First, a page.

Author: Mohammad Yousaf , Mark Adkin Genre: History Language: EN Year: 1992Pages: 72 Publisher: L. Cooper ISBN: 0850522676 Upload Date: 10 Jun 11 Downloads: 15 Format: FB2  (950 Kb) EPUB MOBI   
This highly controversial book reveals, for the first time, one of the greatest military, political and financial secrets of recent times. It is nothing less than the true, if fantastic, account of how Pakistan and the USA covertly controlled the largest guerrilla war of this century, dealing to the Soviet Russian presence in Afghanistan a military defeat that has come to be called ‘Russia’s Vietnam’. From 1983 to 1987 Brigadier Mohammad Yousaf was the head of the Afghan Bureau of Pakistan’s Inter-Service Intelligence (ISI – akin to the CIA), and as such was effectively the Mujahideen’s commander-in-chief; he is, in fact, as the book demonstrates, the only general since the Second World War to have directed troops in action within the Soviet Union’s own borders. He controlled the flow of thousands of tons of arms across Pakistan and into its occupied neighbour, arms bought with CIA and Saudi Arabian funds from the USA, Britain, China, Egypt and Turkey, among others. He organised and directed the training of the Mujahideen in secret camps within his own country, and covertly sent Pakistan Army teams inside Afghanistan to assist the guerrillas in their campaign of ambushes, assassinations, raids and rocket attacks, a campaign that forced the Soviets to realise that they could never win. He saw that the Mujahideen were fed, cared for, and supplied with every necessity; he organised recruiting from among the thousands of refugees; he negotiated with the leaders of various guerrilla groups (a task requiring the skills, patience, and strength of character of several saints); and he co-ordinated the ultra-secret Mujahideen raids deep inside what was then still the USSR. There are many in authority in the USA and Pakistan who would still prefer that Brigadier Yousaf’s revelations were not made public... 

At the start of this book, which tells the story of my part in the Afghan Jehad, I want to acknowledge the debt I, and indeed Pakistan and the Mujahideen owe to the ‘Silent Soldier', General Akhtar Abdur Rahman. I served under him for four years at the height of the war, but he carried the enormous responsibility for the struggle against what was then the Soviet superpower, for over eight years. I call him the ‘Silent Soldier' because of his great humility and modesty. Few people, apart from his family knew him as well as I did until he was assassinated, along with President Zia-ul-Haq, in the plane crash in August 1988. At one blow the Jehad lost its two most powerful leaders.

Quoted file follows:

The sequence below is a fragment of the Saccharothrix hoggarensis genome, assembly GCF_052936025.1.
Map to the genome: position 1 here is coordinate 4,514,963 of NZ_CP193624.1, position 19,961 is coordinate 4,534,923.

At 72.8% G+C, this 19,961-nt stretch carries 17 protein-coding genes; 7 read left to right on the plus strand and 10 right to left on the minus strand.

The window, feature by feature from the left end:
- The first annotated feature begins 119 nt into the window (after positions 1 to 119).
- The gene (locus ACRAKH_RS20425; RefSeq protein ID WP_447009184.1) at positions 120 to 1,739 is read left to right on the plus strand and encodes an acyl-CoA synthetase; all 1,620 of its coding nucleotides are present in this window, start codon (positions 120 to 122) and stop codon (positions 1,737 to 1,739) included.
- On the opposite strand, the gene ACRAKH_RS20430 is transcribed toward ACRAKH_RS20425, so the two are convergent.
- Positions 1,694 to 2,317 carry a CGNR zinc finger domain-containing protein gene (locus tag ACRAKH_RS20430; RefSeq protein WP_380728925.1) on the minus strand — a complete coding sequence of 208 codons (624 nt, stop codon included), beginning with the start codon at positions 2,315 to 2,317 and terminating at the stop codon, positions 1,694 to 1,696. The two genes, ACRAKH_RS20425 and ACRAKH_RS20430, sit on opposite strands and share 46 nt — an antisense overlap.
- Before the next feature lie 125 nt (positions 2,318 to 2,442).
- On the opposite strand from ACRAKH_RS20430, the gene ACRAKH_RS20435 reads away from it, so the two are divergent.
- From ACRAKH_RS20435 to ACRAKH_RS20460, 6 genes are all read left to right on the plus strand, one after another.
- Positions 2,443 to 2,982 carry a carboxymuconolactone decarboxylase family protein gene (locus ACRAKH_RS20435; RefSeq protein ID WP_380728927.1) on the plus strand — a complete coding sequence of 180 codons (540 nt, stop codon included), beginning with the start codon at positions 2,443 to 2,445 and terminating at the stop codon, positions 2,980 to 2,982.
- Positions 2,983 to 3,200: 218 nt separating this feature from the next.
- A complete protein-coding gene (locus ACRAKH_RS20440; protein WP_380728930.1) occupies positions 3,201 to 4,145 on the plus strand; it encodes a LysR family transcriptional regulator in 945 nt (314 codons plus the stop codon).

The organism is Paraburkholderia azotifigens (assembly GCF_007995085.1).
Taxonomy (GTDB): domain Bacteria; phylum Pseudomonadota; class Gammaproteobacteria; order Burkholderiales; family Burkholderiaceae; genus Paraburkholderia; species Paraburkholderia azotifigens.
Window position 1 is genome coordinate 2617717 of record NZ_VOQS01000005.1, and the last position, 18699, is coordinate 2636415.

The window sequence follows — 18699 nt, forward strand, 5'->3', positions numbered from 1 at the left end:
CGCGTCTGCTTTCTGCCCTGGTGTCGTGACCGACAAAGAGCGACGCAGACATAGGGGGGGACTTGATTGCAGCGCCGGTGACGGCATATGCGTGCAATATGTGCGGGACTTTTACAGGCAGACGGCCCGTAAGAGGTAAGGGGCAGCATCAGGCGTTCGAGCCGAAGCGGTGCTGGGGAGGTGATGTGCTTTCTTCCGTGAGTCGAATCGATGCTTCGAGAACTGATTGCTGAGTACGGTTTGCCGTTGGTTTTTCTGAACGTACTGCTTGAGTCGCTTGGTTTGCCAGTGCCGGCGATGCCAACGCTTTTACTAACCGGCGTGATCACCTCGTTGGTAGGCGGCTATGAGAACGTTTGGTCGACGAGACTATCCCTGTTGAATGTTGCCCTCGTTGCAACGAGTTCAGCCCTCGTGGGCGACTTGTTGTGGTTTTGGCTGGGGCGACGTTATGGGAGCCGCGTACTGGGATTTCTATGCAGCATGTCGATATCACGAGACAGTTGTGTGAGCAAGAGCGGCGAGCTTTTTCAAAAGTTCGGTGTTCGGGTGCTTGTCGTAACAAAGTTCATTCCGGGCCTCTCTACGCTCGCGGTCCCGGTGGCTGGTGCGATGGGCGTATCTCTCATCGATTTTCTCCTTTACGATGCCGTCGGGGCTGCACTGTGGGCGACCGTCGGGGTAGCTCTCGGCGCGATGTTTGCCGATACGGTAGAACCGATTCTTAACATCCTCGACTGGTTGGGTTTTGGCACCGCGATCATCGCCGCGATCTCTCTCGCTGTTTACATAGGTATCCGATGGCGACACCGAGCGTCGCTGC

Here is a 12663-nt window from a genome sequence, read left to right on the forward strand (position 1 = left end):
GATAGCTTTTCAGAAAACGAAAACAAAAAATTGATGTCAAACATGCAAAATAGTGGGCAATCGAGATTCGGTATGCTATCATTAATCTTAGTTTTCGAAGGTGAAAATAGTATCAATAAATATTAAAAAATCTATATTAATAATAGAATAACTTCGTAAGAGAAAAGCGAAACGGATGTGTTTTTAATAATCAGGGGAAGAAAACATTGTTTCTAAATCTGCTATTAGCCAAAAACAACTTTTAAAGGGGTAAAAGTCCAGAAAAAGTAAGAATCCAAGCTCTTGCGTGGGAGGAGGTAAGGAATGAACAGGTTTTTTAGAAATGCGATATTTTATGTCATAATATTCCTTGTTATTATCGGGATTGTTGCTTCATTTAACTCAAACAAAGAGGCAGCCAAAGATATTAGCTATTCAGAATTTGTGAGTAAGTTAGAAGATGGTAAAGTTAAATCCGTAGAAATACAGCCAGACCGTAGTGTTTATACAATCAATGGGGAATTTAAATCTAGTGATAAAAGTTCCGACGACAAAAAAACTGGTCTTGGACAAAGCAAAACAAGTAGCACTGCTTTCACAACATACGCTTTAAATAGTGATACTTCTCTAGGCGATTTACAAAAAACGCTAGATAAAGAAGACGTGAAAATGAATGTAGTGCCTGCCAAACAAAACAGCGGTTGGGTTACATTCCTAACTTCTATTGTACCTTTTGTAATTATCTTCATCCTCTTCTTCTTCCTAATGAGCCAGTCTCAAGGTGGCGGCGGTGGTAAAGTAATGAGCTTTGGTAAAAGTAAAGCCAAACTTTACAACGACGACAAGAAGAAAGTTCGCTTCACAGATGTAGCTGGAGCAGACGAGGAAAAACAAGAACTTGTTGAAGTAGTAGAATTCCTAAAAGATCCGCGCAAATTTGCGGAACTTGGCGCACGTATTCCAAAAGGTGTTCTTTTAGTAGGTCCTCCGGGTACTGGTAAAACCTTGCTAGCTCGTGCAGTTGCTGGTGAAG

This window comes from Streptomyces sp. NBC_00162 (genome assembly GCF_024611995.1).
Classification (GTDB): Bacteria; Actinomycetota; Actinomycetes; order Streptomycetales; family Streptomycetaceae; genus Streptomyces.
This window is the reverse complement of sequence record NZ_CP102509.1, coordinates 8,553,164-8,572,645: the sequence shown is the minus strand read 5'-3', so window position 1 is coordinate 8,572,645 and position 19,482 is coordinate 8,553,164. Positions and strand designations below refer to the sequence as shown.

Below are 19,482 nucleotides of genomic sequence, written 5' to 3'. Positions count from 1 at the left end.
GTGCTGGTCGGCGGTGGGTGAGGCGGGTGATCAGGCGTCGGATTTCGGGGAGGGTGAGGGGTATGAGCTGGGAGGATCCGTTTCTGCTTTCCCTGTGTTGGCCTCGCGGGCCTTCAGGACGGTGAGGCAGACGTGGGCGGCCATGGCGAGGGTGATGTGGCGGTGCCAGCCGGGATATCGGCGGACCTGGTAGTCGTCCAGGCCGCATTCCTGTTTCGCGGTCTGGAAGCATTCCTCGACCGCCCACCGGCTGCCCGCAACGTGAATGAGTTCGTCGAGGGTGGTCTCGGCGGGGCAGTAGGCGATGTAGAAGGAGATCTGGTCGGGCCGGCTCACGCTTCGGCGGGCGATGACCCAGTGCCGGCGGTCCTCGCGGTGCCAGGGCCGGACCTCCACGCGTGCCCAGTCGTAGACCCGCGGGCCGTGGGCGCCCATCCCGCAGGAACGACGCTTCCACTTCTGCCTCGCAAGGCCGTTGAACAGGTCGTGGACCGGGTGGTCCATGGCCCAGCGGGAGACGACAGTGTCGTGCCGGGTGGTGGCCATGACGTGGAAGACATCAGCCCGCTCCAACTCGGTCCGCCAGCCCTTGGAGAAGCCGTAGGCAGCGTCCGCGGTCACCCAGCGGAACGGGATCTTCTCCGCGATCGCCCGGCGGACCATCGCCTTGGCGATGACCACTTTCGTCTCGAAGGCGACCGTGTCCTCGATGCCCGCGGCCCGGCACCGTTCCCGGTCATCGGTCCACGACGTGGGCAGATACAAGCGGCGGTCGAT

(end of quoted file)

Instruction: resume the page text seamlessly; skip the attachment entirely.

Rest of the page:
When the Soviets invaded Afghanistan in 1979 President Zia sent for General Akhtar, who had recently taken over as Director of ISI. At that time nobody in authority in Pakistan, and certainly no overseas government (including the US), thought the Soviet military might could be confronted. Afghanistan was written-off as lost. The only person within the military to advocate supporting the Jehad by Pakistan, and the only person to come up with a plausible plan for doing so, was General Akhtar. He convinced the president that no only was it vital to Pakistan's interests to fight the aggressors, but that there was every chance of defeating them. Some years later Zia was to say to him, you have wrought a miracle, I can give you nothing worthy of your achievements. Only God can reward you. 
My job during my time at ISI was to command the Afghan Bureau which was charged with the day to day running of the Afghan war. General Akhtar was my superior, charged with devising, controlling and supervising the strategy to bring about victory in the field. Put in its simplest form he was the strategist, while I was the tactician. At the outset he was almost alone in thinking that the Soviet Union with all its modern aircraft and armour could be brought down by a few thousand poorly trained and armed Mujahideen. It certainly seemed an impossibility at the beginning. I recall being very skeptical myself when I first joined ISI on General Akhtar's orders. 
As events were to show he was right. Under his leadership, under this order, under his strategy, the communist menace was not only confronted, but turned back-forced to retreat. Little wonder that the chief architect of this humiliation was on the top of the KGB's hit list with a huge price on his head. Nevertheless, during the time that I knew him he never wavered or showed concern at the danger or, but continued to press on with the Jehad.